Ghana’s Cocoa Board (COCOBOD) announced that it has secured a consortium loan of $1.2 billion to purchase cocoa in time for the 2009-10 cocoa year which starts October 1. That’s $200 million more than the amount borrowed for the current cocoa year (see my post last year). Ghana is one of the few countries that has maintained some government control over the cocoa sector despite the calls for privatization that dominated the 1980s and 1990s. The COCOBOD remains Ghana’s sole cocoa exporter.
The cocoa chain in Ghana, as elsewhere, starts with the farmer. The next link are licensed buying companies which buy beans from the farmers. The LBCs then sell the cocoa to the COCOBOD. The COCOBOD determines the price to be paid to the farmer and the margin the LBCs can charge. The board then turns around and exports the beans, thus recovering the funds borrowed. The loan is a receivables-backed trade finance facility, that is, a loan that is backed by the actual beans which will be exported.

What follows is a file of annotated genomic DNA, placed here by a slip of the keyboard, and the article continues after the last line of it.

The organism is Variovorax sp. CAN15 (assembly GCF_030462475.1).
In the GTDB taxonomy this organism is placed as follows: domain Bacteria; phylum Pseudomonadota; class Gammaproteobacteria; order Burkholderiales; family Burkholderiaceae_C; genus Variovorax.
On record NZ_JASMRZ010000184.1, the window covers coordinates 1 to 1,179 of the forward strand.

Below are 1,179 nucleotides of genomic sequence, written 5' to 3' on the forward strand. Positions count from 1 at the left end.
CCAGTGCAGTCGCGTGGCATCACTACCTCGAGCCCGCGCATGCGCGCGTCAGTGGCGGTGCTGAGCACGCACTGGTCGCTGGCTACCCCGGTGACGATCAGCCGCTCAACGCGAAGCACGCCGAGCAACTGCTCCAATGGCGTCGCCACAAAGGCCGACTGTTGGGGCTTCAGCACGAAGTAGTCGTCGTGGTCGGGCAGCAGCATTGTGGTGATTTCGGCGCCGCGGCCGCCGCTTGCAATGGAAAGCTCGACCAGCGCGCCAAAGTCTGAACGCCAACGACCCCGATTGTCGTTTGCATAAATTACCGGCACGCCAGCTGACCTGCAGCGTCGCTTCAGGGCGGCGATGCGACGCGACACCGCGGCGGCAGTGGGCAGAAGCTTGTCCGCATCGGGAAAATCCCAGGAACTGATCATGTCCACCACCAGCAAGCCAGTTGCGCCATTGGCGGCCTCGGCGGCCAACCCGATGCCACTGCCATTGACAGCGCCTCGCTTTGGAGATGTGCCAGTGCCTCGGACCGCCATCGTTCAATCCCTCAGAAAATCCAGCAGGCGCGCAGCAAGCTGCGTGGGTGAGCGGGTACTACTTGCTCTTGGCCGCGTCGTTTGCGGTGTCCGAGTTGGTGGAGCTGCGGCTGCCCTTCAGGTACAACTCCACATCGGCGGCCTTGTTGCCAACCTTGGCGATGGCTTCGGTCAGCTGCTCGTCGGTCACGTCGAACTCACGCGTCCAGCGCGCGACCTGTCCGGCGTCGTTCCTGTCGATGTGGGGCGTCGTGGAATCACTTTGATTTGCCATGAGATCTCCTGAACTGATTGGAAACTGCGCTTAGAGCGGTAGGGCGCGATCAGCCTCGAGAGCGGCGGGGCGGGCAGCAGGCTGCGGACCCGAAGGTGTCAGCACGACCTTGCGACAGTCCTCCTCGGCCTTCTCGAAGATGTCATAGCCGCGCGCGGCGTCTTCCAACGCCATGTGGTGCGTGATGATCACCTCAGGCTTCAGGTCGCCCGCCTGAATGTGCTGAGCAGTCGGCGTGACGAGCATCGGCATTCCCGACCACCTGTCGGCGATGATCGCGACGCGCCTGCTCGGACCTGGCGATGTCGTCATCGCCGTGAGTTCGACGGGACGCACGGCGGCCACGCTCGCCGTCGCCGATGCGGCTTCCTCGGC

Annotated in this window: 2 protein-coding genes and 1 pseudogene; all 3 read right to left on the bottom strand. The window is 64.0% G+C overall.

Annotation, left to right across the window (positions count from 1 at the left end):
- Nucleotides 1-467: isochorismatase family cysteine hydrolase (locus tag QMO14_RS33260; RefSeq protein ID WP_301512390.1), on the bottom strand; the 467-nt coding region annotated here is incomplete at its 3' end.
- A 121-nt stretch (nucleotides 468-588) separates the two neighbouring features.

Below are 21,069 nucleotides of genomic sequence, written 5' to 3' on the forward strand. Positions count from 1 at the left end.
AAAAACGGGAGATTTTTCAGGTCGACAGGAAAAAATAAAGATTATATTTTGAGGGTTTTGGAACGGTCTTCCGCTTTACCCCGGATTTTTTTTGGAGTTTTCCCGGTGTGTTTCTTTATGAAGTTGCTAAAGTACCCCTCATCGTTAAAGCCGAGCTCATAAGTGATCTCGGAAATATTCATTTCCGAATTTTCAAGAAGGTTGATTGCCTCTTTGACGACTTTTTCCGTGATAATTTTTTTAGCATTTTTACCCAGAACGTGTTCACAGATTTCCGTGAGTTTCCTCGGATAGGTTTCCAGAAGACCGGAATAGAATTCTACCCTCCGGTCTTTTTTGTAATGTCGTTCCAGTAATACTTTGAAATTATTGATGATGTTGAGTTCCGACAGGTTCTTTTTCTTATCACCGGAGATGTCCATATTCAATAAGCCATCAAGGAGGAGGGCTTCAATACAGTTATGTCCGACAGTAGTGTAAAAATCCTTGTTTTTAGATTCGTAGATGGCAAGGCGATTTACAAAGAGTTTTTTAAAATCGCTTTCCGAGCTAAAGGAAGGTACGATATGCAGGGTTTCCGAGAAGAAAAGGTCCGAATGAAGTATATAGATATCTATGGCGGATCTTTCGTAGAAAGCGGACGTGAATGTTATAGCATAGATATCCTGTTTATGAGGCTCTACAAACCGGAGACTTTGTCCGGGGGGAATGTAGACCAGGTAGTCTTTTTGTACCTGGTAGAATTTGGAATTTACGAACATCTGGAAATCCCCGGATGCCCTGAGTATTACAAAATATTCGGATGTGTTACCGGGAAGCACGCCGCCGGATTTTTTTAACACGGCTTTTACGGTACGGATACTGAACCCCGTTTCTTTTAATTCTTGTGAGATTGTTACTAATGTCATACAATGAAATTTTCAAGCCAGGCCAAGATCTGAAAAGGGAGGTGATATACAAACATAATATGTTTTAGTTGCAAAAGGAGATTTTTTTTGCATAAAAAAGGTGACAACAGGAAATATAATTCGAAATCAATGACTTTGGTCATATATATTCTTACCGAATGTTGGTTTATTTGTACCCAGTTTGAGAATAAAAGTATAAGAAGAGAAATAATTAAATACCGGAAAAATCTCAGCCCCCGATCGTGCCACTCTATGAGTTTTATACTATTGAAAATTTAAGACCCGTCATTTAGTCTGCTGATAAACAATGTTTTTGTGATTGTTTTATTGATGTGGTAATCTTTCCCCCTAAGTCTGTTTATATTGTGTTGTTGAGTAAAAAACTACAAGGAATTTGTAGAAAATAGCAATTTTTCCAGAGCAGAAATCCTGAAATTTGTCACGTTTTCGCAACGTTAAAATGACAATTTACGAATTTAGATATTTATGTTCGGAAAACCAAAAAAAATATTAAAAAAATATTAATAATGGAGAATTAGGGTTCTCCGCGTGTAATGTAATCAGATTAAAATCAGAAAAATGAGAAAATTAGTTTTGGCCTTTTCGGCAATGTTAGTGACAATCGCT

Unlike in previous years, the African Development Bank played an important role in getting the loan consortium established. When the world financial crisis hit earlier in the year, Ghana had trouble lining up the usual banks that had financed the cocoa year in the past. This time, the ADB provided a $100 million trade financing package to signal its confidence in the COCOBOD’s ability to pay back the loan. This was the first venture of the ADB into trade financing.
Other banks in the consortium include Société Général and Ghana International Bank. The signing ceremony took place today in Paris.
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